Exercise for the day: Learn about some of the simple and splendid stories of survival that make us who we are. Take your pick of one or more of the following: Refresh your memory of Jewish immigration here: A Century of Immigration, 1820-1924 – From Haven to Home: 350 Years of Jewish Life in America | Exhibitions. Read about the struggles immigrants are facing now: aclu.org/issues/immigrants-rights. Read about the Syrian refugee crisis here: 02/24/2020 Syria Refugee Crisis Explained. Think of ways you can help immigrants and share the splendor of your life with others.
The Shema – Shema yisrael, adonay eloheynu, adonay echad – has been considered the cornerstone of our belief as a people, the foundation of our foundation. It proclaims God’s Oneness that includes us all. Wherever you go in the world, when Jews gather to pray, you will have the opportunity to pray the Shema with other Jews – each of us with our own unique voice, all of us together affirming our collective foundation and giving it renewed life.
Possible exercises for the day, choose one or both: Recite the Shema, out loud, as tradition encourages, three times today – in the morning, in the afternoon, and before you go to sleep at night. Take note of the ways this affirmation and strengthening of your foundation as a Jew affects you.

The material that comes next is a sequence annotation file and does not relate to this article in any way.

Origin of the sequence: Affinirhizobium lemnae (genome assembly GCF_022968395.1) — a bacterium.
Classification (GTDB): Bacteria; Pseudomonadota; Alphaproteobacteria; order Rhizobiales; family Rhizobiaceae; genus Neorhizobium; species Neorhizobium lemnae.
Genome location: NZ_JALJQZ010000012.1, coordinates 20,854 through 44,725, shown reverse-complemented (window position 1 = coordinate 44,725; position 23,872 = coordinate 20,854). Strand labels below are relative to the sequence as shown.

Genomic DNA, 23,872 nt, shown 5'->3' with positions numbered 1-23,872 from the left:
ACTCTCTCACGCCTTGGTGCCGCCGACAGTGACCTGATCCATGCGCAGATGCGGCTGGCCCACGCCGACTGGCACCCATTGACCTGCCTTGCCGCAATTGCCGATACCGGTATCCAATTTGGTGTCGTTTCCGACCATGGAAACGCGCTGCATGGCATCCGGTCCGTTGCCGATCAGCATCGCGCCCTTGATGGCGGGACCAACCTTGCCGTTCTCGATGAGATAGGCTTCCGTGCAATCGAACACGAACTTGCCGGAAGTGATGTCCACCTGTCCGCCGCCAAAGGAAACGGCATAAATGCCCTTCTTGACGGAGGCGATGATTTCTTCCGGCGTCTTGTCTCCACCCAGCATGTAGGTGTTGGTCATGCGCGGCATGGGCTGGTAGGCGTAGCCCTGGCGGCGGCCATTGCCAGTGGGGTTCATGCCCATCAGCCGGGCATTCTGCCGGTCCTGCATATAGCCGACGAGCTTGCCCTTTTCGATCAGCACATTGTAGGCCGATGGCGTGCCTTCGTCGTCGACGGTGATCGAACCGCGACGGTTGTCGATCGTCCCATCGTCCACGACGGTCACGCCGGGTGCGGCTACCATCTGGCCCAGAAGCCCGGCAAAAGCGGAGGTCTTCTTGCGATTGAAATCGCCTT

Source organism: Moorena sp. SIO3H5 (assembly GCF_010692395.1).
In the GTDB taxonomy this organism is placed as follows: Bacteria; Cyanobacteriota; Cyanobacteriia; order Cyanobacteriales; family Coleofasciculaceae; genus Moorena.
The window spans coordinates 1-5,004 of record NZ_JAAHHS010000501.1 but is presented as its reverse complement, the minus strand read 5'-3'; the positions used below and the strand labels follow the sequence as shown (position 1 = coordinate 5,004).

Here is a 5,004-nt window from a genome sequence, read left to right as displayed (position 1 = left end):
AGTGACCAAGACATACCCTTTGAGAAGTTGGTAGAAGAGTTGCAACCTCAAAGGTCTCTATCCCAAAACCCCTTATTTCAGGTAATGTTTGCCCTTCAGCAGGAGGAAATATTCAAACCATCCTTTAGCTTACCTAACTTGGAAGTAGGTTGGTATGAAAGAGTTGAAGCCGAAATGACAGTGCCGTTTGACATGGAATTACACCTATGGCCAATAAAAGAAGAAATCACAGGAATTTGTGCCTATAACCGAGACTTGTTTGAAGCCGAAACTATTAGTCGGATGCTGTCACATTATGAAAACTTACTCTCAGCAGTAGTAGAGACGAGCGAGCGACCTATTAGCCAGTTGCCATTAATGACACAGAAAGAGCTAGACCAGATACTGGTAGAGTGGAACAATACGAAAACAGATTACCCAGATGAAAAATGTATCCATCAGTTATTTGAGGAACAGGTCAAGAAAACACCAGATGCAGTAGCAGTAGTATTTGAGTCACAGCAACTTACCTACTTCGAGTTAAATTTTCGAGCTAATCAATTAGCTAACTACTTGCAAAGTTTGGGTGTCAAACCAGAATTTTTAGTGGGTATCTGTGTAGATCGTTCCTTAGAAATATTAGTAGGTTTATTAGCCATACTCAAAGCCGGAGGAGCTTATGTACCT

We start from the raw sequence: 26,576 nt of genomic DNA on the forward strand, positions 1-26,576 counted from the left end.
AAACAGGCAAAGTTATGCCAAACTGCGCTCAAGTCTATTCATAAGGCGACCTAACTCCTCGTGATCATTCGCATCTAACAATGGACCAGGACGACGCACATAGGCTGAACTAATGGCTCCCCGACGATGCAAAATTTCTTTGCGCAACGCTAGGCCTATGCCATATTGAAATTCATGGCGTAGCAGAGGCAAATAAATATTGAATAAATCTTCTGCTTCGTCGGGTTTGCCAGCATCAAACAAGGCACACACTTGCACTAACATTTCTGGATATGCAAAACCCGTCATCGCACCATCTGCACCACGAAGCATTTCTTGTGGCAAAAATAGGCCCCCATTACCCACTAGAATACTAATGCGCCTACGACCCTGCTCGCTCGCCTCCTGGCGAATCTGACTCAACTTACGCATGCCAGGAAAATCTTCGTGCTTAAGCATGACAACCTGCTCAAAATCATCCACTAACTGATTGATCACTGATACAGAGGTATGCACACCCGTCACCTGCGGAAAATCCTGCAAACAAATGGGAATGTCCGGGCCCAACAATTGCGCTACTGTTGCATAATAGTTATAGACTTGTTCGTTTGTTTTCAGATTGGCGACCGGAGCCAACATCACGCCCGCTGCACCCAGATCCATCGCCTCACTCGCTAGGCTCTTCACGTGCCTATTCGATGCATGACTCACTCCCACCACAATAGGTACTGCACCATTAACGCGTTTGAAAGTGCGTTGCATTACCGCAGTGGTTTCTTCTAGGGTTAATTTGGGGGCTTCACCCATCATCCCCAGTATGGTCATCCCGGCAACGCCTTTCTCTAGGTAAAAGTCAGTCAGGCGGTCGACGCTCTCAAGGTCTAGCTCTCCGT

Has a commitment to human rights, social justice, and anti-racism been at the foundation of your identity? Remember how you first became aware how important these values were, and find one way today to live up to these foundational values today.
Exercises for the day: Listen to Esa Einai here:
And ask yourself, “from where does my help come?”
In 2015, a mass shooter killed nine Black churchgoers in Charleston, SC. Read about how that church rallied around a Pittsburgh synagogue after yet another mass shooting: Pittsburgh synagogue shooting survivors join Emanuel AME Church in shared sorrow.
How can we help other communities? Learn about Jewish involvement in the Civil Rights movement. This link is a good place to start: https://www.penntoday.upenn.edu/news/black-jewish-relations-civil-rights-movement. Then ask yourself, “What can we do going forward?”